Both the Kenai River Brown Bears and Fairbanks Ice Dogs will look to capture a little momentum in the next two weeks as the two squads finish off their longest stretches in Alaska this season.
The Brown Bears and Ice Dogs play today and Saturday at 7:30 p.m. at the Soldotna Regional Sports Complex, then play Nov. 30, Dec. 1 and 2 in Fairbanks before both depart on road trips. Both squads don’t play again in Alaska until Jan. 12.
Kenai River (8-12-1-0) and Fairbanks (11-5-2-2) have not used the time in Alaska to catch fire thus far. The Brown Bears are 4-6-1 in Alaska during this stretch, while the Ice Dogs are 4-3-3. Neither team has been able to record a sweep on home ice. In fact, the only sweep came last weekend, when the Bismarck (North Dakota) Bobcats took two from the Bears.
The rivals split at the sports complex on Nov. 3 and 4, with Fairbanks winning 7-1, then Kenai River coming back to win 2-1 in a shootout. That leaves the Ravn Cup, the seasonlong battle for supremacy between the teams, at 1-1.
“We have the ability to beat them, we’ve already shown it,” Kenai River head coach Josh Petrich said. “It starts by putting together a solid first 20 minutes Friday, focusing shift by shift.”
In two-game series on this homestand, the Bears are 0-4 on Fridays and have been plagued by bad starts. Petrich said the team then has to chase to attempt the comeback, and the result has been 25 goals allowed in those four Friday losses. The Brown Bears are tied for fifth in the North American Hockey League with 64 goals, but the four Fridays have ballooned goals allowed to 78, the fourth-worst mark in the league.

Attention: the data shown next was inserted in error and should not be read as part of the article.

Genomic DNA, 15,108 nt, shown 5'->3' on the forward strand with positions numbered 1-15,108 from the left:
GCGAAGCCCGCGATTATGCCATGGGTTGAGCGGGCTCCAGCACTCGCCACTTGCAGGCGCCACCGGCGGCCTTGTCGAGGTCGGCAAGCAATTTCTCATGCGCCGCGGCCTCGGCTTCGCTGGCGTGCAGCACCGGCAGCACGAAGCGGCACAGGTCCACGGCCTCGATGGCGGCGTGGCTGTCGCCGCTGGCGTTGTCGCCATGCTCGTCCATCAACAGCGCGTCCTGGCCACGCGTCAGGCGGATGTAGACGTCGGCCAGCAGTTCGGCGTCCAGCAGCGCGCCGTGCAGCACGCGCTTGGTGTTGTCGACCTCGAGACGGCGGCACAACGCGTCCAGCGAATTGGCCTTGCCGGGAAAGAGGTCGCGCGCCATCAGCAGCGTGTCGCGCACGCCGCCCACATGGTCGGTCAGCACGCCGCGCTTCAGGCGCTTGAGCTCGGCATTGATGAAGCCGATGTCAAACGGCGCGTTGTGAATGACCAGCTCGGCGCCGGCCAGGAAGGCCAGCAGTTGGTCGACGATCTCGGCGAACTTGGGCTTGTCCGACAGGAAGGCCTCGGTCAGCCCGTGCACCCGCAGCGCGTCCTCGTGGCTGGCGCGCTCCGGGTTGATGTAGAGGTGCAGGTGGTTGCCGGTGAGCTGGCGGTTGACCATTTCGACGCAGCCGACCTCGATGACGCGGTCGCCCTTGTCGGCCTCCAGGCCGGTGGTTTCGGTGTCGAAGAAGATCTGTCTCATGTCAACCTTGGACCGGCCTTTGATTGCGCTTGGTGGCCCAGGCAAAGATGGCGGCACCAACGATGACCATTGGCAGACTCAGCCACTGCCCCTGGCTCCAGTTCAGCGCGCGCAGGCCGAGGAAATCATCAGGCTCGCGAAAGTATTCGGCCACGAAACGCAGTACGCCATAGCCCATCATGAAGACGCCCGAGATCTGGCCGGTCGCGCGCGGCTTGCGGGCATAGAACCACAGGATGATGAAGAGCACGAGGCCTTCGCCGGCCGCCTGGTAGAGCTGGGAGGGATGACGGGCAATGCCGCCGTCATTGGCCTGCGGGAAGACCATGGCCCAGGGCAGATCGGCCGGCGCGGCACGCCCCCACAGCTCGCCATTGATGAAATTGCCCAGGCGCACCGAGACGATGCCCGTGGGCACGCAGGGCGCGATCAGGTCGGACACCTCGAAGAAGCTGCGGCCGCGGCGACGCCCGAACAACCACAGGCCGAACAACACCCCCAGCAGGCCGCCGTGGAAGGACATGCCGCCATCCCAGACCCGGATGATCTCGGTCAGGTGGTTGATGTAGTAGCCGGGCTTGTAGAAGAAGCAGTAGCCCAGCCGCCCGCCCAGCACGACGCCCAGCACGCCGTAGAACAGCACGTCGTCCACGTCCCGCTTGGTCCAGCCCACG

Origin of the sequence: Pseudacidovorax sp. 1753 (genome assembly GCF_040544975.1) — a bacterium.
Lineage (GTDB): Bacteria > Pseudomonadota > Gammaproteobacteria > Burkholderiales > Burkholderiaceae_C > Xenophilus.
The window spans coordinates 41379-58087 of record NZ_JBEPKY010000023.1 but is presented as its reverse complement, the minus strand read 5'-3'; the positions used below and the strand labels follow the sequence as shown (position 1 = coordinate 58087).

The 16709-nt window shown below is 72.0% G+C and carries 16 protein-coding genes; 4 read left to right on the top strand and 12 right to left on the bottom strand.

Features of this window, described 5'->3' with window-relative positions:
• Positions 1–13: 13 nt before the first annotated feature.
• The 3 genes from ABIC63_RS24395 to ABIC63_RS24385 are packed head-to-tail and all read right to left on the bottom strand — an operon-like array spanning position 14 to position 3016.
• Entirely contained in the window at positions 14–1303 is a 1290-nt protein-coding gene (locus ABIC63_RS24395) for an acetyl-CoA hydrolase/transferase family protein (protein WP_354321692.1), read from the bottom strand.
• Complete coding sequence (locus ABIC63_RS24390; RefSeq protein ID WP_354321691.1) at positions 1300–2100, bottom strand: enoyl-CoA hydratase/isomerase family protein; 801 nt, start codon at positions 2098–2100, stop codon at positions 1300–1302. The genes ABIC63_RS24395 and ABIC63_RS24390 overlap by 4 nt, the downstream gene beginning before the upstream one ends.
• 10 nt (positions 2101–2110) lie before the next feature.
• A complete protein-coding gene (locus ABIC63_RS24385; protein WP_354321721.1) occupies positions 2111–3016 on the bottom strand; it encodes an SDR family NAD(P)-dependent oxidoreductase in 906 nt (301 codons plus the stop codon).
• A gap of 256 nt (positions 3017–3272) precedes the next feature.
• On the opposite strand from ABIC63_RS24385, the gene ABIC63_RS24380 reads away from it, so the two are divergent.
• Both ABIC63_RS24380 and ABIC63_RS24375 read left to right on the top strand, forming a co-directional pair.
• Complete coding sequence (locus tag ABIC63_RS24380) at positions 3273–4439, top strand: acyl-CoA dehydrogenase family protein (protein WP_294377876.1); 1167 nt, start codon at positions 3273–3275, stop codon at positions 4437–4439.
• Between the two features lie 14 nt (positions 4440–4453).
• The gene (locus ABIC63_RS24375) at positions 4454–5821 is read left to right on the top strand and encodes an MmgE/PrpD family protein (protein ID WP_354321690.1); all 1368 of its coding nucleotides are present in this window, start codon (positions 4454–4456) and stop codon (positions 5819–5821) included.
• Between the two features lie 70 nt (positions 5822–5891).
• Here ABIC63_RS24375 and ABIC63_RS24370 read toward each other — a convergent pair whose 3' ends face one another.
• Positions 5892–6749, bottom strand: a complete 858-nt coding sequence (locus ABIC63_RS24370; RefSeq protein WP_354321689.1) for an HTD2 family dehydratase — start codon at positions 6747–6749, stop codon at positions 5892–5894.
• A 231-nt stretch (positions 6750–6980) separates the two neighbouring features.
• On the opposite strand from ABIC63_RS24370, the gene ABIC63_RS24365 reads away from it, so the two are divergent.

The Ice Dogs are a particularly bad team to have to chase, because they have allowed just 46 goals, fourth in the league.
“We know them well and what they do,” Petrich said. “It comes down to effort and who wants it more.”
Petrich said several other factors come into play when facing off against a team five straight times.
“It’s going to be physical, especially against a rival,” Petrich said. “We’ve got to be prepared for that and take it in stride.”
The coach also said every stretch of the game is important no matter what the score, because a team can use momentum created late in a loss and carry it over into the next game.
Just like against the Bobcats, Kenai River and Fairbanks are polar opposites on the power play. The Bears have the top power play in the league, while Fairbanks is 19th. But the Ice Dogs have the top penalty kill in the league, while the Bears are second last.
Luke Radetic continues to lead the high-scoring Bears with 24 points, good for fourth in the league. Cam McDonald runs the power play and has 16 points — all on assists — to tie him for third among defensemen.
Fairbanks will be backed up by two of the best goalies in the league.
Logan Neaton is fifth with a 1.88 goals-against average, while Josh Benson is sixth at 2.11.